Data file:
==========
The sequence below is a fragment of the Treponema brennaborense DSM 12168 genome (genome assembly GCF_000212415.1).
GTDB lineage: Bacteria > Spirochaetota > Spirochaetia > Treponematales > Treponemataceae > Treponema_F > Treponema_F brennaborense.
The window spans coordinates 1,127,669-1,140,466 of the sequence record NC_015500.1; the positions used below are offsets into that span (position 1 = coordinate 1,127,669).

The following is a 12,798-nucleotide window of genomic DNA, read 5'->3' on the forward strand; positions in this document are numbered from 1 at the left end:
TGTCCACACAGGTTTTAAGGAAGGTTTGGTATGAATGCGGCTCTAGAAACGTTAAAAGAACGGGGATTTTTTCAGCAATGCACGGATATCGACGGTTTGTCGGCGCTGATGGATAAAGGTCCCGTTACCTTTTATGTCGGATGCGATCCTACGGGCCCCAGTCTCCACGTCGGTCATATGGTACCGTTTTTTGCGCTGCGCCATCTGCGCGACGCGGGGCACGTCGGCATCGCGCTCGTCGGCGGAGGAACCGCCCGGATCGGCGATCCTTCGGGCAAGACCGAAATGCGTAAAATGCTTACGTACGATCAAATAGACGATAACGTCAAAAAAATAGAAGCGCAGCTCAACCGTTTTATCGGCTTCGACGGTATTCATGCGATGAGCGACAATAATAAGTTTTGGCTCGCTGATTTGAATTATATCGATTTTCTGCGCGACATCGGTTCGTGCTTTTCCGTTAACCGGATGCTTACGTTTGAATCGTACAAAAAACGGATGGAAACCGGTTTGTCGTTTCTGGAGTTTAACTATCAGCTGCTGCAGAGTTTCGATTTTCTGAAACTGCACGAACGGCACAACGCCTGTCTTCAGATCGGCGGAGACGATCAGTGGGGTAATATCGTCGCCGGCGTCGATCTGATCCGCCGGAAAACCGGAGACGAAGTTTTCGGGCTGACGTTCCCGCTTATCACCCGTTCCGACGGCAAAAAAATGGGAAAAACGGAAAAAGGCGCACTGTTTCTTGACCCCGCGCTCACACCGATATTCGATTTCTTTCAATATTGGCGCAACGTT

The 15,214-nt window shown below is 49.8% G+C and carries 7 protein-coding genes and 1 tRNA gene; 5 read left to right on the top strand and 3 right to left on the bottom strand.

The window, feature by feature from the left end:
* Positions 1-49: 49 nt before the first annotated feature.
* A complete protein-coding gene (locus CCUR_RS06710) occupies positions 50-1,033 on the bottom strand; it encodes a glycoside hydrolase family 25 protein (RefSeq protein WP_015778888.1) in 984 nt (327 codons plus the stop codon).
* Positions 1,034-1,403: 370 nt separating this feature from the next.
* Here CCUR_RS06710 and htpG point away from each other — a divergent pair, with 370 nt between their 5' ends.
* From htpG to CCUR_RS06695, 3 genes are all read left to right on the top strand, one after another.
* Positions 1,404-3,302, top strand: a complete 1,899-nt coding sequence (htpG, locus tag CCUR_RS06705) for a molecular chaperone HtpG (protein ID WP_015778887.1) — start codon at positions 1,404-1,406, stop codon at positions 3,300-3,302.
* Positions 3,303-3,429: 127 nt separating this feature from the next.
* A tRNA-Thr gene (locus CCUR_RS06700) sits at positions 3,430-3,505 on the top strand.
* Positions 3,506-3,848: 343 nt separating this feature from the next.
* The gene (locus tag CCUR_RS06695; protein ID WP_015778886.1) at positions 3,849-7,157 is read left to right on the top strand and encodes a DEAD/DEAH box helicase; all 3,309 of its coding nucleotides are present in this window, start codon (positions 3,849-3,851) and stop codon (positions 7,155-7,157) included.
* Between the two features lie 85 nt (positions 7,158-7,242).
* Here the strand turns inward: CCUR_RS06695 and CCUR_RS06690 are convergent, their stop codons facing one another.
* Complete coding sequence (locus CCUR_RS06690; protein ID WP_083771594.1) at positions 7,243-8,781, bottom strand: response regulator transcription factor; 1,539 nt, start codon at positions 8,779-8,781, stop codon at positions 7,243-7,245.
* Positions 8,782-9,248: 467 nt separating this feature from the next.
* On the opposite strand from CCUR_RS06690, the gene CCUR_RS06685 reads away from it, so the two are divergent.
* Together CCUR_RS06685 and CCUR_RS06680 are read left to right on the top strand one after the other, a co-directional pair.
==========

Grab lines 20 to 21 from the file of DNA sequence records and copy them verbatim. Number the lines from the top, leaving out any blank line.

* Complete coding sequence (locus CCUR_RS06690; protein ID WP_083771594.1) at positions 7,243-8,781, bottom strand: response regulator transcription factor; 1,539 nt, start codon at positions 8,779-8,781, stop codon at positions 7,243-7,245.
* Positions 8,782-9,248: 467 nt separating this feature from the next.